The best of Democratic Audit’s 2014 coverage of elections and electoral issues

2014 saw local and European elections in the UK, as well as elections right across the world. We also saw the relentless build up to the 2015 General Election. As a result, Democratic Audit carried a great deal of research and argument on elections both at home and further afield. As part of our continuing series of round-ups, some of the best of that work is linked to below. 

euro ballot paper belgiumWhy all our top parties are doing voters a disservice by cramming the European Parliament ballot papers with the names of ‘no hope’ candidates

When British voters went to the polls on 22 May to elect MEPs to the European Parliament for another five years, they faced complex ballot papers with large number of candidates on them. The Democratic Audit team explain how the List PR system works and show how all the major parties follow practices that makes the ballot papers far more difficult for voters to understand than they could be.


In 2010, Labour's Glenda Jackson won the Hampstead & Kilburn constituency by just 42 votes. Credit: Stephane Goldstein, CC BY-ND 2.0

Voters in marginal constituencies know more about parties’ policy positions than those in safe seats

Britain’s first past the post electoral system means that at general elections only a minority of constituencies are likely to change hands. Voters in these marginal seats, therefore, play a critical role in determining the outcome of elections. Caitlin Milazzo has examined how well-informed voters are about their choices in marginal seats, compared to those in safe seats, and shares her findings here.


Ballot Papers at an Afghan Polling StationThere are costs and benefits to rotating the names of candidates on ballot papers

There is a small but comprehensive literature on the impact of candidate and party position of election outcomes, with a consensus that appearing in particular positions a ballot paper can influence voter choice. Here, Kamil Marcinkiewicz adds to this literature, arguing that while name position does have an impact, it is not a uniform phenomenon, with different impacts being felt in different electoral systems and indeed countries.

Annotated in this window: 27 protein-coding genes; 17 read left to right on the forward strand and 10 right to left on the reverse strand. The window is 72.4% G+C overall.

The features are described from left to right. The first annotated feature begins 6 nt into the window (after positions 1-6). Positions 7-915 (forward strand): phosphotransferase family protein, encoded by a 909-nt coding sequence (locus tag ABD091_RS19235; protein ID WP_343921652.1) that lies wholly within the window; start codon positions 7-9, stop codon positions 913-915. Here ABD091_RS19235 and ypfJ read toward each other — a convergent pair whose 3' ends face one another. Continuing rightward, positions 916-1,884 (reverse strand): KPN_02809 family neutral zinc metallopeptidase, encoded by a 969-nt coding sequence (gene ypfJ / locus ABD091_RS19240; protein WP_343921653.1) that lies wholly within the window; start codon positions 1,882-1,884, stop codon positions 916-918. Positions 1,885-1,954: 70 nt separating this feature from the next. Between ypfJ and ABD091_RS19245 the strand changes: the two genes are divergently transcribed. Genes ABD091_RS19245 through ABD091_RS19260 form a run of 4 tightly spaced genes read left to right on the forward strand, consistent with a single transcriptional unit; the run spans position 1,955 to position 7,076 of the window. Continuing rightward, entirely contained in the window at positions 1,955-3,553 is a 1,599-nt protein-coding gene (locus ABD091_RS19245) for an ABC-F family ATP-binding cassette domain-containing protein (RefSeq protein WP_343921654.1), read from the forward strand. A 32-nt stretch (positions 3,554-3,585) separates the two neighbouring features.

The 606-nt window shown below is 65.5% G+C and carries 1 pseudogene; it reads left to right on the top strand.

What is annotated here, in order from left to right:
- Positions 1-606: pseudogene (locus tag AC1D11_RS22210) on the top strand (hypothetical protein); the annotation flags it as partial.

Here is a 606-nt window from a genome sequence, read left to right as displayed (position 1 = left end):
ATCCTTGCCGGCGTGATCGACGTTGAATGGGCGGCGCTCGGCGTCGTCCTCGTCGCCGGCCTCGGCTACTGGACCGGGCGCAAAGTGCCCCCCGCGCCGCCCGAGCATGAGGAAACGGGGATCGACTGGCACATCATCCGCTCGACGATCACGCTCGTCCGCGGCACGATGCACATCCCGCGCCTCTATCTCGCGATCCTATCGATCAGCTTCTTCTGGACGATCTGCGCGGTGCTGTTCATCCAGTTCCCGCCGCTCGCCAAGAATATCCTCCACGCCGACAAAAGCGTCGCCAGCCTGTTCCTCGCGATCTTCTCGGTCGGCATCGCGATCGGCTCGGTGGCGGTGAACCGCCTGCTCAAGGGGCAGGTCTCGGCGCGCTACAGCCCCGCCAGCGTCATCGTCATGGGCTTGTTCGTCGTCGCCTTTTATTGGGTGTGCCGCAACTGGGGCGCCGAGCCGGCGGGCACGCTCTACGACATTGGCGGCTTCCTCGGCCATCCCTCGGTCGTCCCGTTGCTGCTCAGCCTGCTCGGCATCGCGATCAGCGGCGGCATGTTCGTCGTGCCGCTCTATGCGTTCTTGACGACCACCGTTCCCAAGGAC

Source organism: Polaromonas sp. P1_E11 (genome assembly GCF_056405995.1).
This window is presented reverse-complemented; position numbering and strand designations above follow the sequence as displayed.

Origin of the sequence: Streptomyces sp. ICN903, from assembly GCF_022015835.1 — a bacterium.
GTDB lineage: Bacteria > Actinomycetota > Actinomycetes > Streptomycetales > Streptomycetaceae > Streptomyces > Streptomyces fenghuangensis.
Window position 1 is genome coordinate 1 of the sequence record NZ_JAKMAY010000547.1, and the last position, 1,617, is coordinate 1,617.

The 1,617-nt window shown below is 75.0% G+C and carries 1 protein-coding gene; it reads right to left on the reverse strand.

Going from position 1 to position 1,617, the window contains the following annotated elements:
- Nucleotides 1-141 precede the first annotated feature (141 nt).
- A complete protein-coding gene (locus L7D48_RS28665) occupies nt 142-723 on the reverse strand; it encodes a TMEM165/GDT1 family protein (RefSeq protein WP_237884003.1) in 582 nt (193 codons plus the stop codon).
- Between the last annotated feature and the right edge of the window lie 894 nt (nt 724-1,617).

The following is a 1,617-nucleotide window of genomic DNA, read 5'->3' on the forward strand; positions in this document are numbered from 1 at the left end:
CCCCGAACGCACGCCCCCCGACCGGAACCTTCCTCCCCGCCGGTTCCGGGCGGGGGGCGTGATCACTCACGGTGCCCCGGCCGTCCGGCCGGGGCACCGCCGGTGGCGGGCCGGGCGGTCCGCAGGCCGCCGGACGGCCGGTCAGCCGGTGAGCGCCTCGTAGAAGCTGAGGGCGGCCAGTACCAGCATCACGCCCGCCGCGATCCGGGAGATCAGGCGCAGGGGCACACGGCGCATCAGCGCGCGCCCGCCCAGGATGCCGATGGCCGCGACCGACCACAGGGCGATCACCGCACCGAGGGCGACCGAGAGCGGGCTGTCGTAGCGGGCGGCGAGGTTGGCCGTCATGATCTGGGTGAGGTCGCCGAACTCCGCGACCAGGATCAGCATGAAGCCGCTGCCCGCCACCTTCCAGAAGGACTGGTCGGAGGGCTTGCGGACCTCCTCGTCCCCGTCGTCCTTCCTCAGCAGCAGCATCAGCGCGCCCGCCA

Credit: Coventry City Council, CC BY SA 2.)Higher spending on electoral administration generally increases levels of integrity

Running elections is expensive, with various commitments such as protecting against fraud, the handling of deposits, and coordinating with larger authorities all consuming funds. But is it money well spent? Alistair Clark shares findings which show that greater levels of overall spending on elections tends to increase levels of electoral integrity.


nti_Excel_12.jpgThrowing the rascals out is tricky, but not impossible

It is a commonly understood feature of democratic political systems that under-performing governments tend to be ejected by voters in favour of the most palatable alternative, but is that really the case? Catherine E. de Vries, drawing on new research, argues that voter sophistication and issue salience each play a key role, concluding that incumbent governments can expect to earn credit for favourable, or blame for unsatisfactory, policy outcomes.


Credit: Kevin Dooley, CC BY 2.0Open primaries do little to encourage candidate moderation

Many blame the ongoing polarisation of Congress on the system of primary election that often rewards the most extreme candidates on either side. But are “open” primaries, where more than just regular partisans can participate the solution to this polarisation? Using data from two decades of state-level experimentation with primary laws, Eric McGhee finds that primary races that are “pure closed” can actually result in candidates that are slightly closer together ideologically than those that are “pure open”. Despite this, California has found some success with open primaries increasing moderation among party nominees, and it may well signal the conditions for success.



Prisoners should be allowed to share the responsibility of democracy through voting

Prisoners continue to be disenfranchised, despite apparently being on the wrong side of a number of legal cases brought to the European Court of Human Rights. Helen Brown Coverdale argues that the Government should allow prisoners to vote, and that doing so would build legitimacy, benefit prisoners in their rehabilitation, and uphold human rights.


image12 things we learned during the European and local elections

Millions of Brits cast a vote in the 2014 European and local elections. Most of the votes haven’t been counted yet, and in much of Europe the polls are still open. But there’s a great deal we have already learned about the electoral process from the past few weeks of campaigning and coverage, ranging from the perils of moving house to our prohibition on polling station selfies.

Note: this post represents the views of the authors and not those of Democratic Audit UK or the LSE. For individual image credits please see the articles linked to. Please read our comments policy before posting. 

Similar Posts